LU SUR LE NET – Visit Washington, D.C. – National Capital Region

Gettysburg National Military ParkLook beyond the monuments and museums of Washington, D.C. and discover cultural heritage, sprawling urban parks and many options for outdoor recreation; even camping.

By Donald Leadbetter, National Park Service

You already know about Washington, D.C.’s famous monuments and museums. You may not have heard about the cultural heritage, the sprawling urban parks and the many options for outdoor recreation.

The National Capital area, otherwise known as Washington, D.C., or simply « DC, » is home to many of our nation’s icons, including monuments, museums and our founding documents like the original Declaration of Independence and the Constitution of the United States. Beyond experiencing the great depth of our nation’s history and heritage, there is also great beauty in the natural landscapes in and around DC.

Culture, Heritage and Urban Escapes

The highly anticipated Smithsonian National Museum of African American History and Culture opens September 24, 2016 on the National Mall, joining the acclaimed National Museum of the American Indian in telling the complex story of the history of the United States. Escape the museum crowds with a bike ride in Rock Creek Park, an urban green space larger than New York City’s Central Park, or with a stroll through the National Arboretum. Looking for some history with your hotel? The Morrison-Clark Inn, built in 1864, is a Victorian mansion-turned-inn and former home to two Congressmen.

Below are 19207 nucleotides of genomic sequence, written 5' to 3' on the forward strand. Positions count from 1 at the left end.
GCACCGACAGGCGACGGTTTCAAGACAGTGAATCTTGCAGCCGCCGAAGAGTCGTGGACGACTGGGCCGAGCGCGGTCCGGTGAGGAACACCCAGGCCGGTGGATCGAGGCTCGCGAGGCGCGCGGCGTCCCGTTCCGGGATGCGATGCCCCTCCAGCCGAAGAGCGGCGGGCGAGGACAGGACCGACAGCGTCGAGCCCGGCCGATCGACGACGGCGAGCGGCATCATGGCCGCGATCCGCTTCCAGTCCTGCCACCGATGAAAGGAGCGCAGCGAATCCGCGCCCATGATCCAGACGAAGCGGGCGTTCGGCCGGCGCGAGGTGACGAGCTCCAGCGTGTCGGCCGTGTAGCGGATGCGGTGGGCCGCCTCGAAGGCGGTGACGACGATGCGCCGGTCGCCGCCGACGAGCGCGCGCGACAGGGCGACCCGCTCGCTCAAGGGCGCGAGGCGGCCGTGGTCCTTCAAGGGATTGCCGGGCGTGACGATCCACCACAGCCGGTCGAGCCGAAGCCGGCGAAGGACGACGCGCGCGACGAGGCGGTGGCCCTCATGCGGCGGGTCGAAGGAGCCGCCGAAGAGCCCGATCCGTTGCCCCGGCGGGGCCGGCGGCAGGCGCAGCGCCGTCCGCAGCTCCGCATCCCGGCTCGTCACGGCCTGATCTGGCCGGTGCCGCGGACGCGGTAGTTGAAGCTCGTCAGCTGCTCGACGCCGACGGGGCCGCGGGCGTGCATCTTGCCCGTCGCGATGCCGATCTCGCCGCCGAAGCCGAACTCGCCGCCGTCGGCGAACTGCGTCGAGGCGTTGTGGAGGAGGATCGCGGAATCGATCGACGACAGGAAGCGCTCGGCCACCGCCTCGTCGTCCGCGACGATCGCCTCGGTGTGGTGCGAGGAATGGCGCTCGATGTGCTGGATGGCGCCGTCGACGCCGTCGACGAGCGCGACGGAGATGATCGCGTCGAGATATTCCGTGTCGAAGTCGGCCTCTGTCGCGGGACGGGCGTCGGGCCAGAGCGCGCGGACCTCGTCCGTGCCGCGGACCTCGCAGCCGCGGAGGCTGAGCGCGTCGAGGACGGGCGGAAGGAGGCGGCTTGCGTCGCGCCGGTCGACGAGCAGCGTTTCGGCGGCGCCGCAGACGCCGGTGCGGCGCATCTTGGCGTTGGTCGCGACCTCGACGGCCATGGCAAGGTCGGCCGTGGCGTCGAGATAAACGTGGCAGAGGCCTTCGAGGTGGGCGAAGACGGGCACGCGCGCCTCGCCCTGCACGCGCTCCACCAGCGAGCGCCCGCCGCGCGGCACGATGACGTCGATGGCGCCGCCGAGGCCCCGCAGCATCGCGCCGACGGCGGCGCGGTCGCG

Monumental Moments in American History

A short drive north from Washington, D.C., lays the landscape of Gettysburg National Military Park. The Battle of Gettysburg was a turning point of the U.S. Civil War, the bloodiest battle of the conflict and the inspiration for President Abraham Lincoln’s immortal “Gettysburg Address.” From Gettysburg, drive south to visit the Journey Through Hallowed Ground National Heritage Area, a scenic and historically rich region that includes Native American settlements; sites from the Revolutionary War; homes and birthplaces of nine Presidents; and more important scenes from U.S. history.

Mountains, Waterfalls and Scenic Vistas

Just 75 miles (120 km) from the crowds of Washington, D.C., Shenandoah National Park is the perfect escape for relaxation and recreation. The park’s 105-mile (168 km) long Skyline Drive meanders under picturesque trees, especially colorful in the fall. Head off-road via hundreds of miles of hiking trails, where you’ll share the forest with deer, waterfalls, songbirds and a stunning night sky.

Escape to the Waters and Tributaries of the Chesapeake Bay

Less than an hour from Washington, DC, the Chesapeake Bay and nearby wildlife refuges are easy places to get close to nature. Blackwater National Wildlife Refuge is a bird sanctuary home to over 250 species and offers opportunities to kayak and hike. Visitors to Eastern Neck National Wildlife Refuge are treated to gorgeous views of the Chesapeake Bay and a wide range of things to do.

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